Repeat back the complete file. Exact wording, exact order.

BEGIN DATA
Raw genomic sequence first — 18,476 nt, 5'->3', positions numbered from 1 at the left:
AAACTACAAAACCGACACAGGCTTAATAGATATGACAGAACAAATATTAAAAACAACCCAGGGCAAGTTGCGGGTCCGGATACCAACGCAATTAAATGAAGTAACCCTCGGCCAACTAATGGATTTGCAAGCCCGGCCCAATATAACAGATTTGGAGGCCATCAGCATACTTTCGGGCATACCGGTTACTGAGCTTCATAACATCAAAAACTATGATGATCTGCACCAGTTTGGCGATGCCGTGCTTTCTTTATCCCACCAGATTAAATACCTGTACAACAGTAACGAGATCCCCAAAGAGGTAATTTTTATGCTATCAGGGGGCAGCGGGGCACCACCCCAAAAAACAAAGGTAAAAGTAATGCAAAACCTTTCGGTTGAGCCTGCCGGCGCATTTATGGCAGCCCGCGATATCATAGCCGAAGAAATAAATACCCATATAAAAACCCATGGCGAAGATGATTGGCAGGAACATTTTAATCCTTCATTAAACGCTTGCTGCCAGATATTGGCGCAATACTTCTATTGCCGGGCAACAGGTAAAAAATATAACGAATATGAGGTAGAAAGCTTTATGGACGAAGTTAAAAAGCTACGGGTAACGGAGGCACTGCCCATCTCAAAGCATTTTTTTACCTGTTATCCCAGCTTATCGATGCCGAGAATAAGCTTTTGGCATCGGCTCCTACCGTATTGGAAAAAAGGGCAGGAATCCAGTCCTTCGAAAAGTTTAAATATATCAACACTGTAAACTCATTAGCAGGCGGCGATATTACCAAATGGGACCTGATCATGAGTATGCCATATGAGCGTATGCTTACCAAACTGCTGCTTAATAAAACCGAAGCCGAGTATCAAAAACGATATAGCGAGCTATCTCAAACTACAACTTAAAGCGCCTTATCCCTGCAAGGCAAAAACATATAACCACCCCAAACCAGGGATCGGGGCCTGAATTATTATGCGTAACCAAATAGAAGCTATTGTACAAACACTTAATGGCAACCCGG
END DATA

Raw genomic sequence first — 18,476 nt, 5'->3', positions numbered from 1 at the left:
AAACTACAAAACCGACACAGGCTTAATAGATATGACAGAACAAATATTAAAAACAACCCAGGGCAAGTTGCGGGTCCGGATACCAACGCAATTAAATGAAGTAACCCTCGGCCAACTAATGGATTTGCAAGCCCGGCCCAATATAACAGATTTGGAGGCCATCAGCATACTTTCGGGCATACCGGTTACTGAGCTTCATAACATCAAAAACTATGATGATCTGCACCAGTTTGGCGATGCCGTGCTTTCTTTATCCCACCAGATTAAATACCTGTACAACAGTAACGAGATCCCCAAAGAGGTAATTTTTATGCTATCAGGGGGCAGCGGGGCACCACCCCAAAAAACAAAGGTAAAAGTAATGCAAAACCTTTCGGTTGAGCCTGCCGGCGCATTTATGGCAGCCCGCGATATCATAGCCGAAGAAATAAATACCCATATAAAAACCCATGGCGAAGATGATTGGCAGGAACATTTTAATCCTTCATTAAACGCTTGCTGCCAGATATTGGCGCAATACTTCTATTGCCGGGCAACAGGTAAAAAATATAACGAATATGAGGTAGAAAGCTTTATGGACGAAGTTAAAAAGCTACGGGTAACGGAGGCACTGCCCATCTCAAAGCATTTTTTTACCTGTTATCCCAGCTTATCGATGCCGAGAATAAGCTTTTGGCATCGGCTCCTACCGTATTGGAAAAAAGGGCAGGAATCCAGTCCTTCGAAAAGTTTAAATATATCAACACTGTAAACTCATTAGCAGGCGGCGATATTACCAAATGGGACCTGATCATGAGTATGCCATATGAGCGTATGCTTACCAAACTGCTGCTTAATAAAACCGAAGCCGAGTATCAAAAACGATATAGCGAGCTATCTCAAACTACAACTTAAAGCGCCTTATCCCTGCAAGGCAAAAACATATAACCACCCCAAACCAGGGATCGGGGCCTGAATTATTATGCGTAACCAAATAGAAGCTATTGTACAAACACTTAATGGCAACCCGG